His reluctance to pass the baton to prime minister-in-waiting Anwar Ibrahim can be seen clearly during a Q&A session after delivering his keynote speech at the Malaysia Future Leaders School – Tier 3 programme on Feb 20. Mahathir warned that there is no guarantee that a good policy will last forever if a leader or a government is changed.
“When I made the decision to resign in 2002, I believed that all the plans would be successful and would be continued so that we can achieve Vision 2020 and become a developed nation. But, after I resigned, what I saw was changes in terms of policies because of new leaders who wanted to introduce their own new ways,” – said the prime minister.
Perhaps Mahathir should elaborate which good policies of his that had been scrapped by his successors Abdullah Badawi and Najib Razak resulting in the failure of the Vision 2020. Was it the crooked bridge scrapped by Badawi or the abolishment by Najib of the infamous Internal Security Act (ISA) draconian law which allows detention without trial?
Or was he referring to the selling of government contracts, licences and approved permits (AP) which gave birth to a handful of billionaire cronies like AP King Nasimuddin, Syed Mokhtar Al-Bukhary, Halim Saad, Wan Azmi, Amin Shah, Tajuddin Ramli, Mohd Razali, Vincent Tan, Ting Pek Khiing, Yeoh Tiong Lay, Loy Hean Heong, Ananda Krishnan and even his own sons Mirzan and Mokhzani?
The Vision 2020 was never meant to be achieved, not with racist and discrimination policy like the NEP (New Economic Policy) derived from “Ketuanan Melayu”, the ideology of Malay supremacy espoused by UMNO (United Malays National Organization), which saw brain drain in the form of hundreds of thousands of technical skills went through a large scale migration to other countries.
Speaking further during the Q&A session, Mahathir also reminded that a nation’s success relied on its citizens’ characters, values, and knowledge while adding that an intelligent society always chose a leader who did not think only for himself. Clearly, he was referring to Najib Razak and his wife Rosmah Mansor. But who, if not Mahathir, chose the family of crooks in the first place?
Mahathir argued that good leaders should not think of their own agenda – “In a society, we need at least one leader. If there are too many leaders, there will be problems too, because they will fight with each other. They will forget their duties and waste their time and energy to compete with one another. Therefore, they will lose the ability to lead.”
It appeared that the egoistic prime minister was self-praising with his statements. The remarks also suggested that all the leaders of different parties – regardless of opposition UMNO and PAS or ruling PKR, DAP and Amanah – should kowtow, acknowledge and accept Mahathir as the Supreme Leader of the country.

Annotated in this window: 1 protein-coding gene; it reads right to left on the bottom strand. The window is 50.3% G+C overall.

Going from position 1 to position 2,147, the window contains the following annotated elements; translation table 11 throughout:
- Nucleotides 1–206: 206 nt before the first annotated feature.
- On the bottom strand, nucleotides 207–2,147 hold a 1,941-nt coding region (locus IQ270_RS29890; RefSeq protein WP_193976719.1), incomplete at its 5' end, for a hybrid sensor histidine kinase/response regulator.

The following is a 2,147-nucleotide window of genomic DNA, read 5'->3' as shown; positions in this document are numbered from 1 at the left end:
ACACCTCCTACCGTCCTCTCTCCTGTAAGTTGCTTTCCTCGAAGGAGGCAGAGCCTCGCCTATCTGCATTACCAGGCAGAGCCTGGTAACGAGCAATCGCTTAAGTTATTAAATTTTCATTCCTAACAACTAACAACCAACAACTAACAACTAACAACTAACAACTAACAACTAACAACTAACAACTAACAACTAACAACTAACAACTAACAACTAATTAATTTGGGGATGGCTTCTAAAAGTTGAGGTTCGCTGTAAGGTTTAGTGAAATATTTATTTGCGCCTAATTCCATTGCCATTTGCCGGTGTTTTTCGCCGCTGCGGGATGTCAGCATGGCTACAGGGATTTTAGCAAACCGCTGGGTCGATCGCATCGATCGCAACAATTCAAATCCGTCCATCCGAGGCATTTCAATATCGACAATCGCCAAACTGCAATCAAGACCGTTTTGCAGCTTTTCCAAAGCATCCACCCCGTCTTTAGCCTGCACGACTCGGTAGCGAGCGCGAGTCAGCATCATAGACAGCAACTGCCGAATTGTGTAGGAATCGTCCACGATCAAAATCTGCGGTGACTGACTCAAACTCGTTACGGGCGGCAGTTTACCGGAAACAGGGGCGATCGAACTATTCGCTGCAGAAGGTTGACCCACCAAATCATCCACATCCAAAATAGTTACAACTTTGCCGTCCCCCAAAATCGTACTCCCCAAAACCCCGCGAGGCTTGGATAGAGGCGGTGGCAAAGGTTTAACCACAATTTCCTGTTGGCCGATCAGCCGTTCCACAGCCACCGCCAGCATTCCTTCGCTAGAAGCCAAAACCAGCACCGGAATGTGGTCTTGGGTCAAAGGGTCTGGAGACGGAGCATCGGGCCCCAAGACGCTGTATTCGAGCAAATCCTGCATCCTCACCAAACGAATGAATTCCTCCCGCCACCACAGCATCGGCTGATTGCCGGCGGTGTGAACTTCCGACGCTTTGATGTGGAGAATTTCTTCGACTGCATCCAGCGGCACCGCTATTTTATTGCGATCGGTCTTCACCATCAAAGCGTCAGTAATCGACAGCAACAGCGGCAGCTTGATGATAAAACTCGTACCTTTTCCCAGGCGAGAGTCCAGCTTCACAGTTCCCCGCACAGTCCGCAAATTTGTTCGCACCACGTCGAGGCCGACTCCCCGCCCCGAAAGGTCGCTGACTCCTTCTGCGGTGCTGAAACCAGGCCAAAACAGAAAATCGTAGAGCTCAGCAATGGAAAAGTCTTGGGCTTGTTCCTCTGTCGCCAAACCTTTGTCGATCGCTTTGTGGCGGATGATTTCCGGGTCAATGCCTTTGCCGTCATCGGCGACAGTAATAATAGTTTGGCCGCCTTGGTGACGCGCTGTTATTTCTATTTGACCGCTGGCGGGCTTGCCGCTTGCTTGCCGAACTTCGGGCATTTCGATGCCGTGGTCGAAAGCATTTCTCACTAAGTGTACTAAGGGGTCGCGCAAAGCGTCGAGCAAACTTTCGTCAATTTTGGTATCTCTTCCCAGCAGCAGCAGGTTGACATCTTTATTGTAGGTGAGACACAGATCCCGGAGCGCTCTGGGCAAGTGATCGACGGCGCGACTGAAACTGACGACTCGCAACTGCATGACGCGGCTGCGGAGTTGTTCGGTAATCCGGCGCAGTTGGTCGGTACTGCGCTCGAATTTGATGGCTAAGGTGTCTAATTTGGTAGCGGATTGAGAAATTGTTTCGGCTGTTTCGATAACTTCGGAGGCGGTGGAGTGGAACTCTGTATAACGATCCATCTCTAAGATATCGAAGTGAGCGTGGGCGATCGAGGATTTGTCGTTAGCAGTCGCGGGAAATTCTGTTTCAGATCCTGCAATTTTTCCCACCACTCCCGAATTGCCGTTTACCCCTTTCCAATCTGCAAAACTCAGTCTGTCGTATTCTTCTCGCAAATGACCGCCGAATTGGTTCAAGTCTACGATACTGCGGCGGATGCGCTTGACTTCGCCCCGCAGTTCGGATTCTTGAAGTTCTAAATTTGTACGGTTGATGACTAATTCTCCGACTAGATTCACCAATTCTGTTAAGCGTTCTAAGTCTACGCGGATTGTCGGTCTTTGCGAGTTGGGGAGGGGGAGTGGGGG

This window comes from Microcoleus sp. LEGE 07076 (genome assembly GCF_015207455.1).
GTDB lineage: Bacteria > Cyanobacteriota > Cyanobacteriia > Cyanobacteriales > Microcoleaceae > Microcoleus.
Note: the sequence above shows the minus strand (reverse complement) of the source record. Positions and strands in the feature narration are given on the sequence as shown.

Interestingly, in an interview with the Financial Times during the ASEAN Summit in Bangkok in November 2019, Mahathir self-proclaimed that he considered himself as the only best person to lead the country. He claimed to be the only man with the necessary experience to solve the country’s financial problems – indirectly gave away hints that he was not ready to step down in 2020.
After 24 years running the country, including handpicked a leader who slept on the job while another became the world’s biggest crook and stole tens of billions of dollars, Mahathir has lost his legitimacy to say he’s still the best man for the job. At his current age, he’s like an old dog that can’t learn new tricks. After the failure of Proton, the defiant old man has today launched two new national car projects.
Mahathir could not explain why for 35 years since the establishment of Proton in 1983, the national automaker needed special protection and billions of dollars of subsidies. Proton was given a variety of government assistance – waived taxes alone totalled up to RM13.9 billion. In fact, by the mid-1990s, Proton had sucked up RM12 billion of taxpayers’ money in the form of subsidies.
The simple fact that Proton has turned profitable after sold to China’s Geely speaks volumes about the failure of Mahathir’s policy in mixing politics with business. And since the stubborn and arrogant leader insisted on doing the same thing again, should not his capability and leadership be questioned? The premier is too afraid to lose power because his legacy would be dismantled.
Perhaps his only regret is that scientists have not found the secret to immortality. What he can do now is to throw everything, including the kitchen sink, so that he can enjoy his power for as long as he can. Mahathir revealed that one of the two world leaders that he admires the most is Peter the Great. Perhaps, like the Russian Emperor, Mahathir the Great would like to rule until his death. – Finance Twitter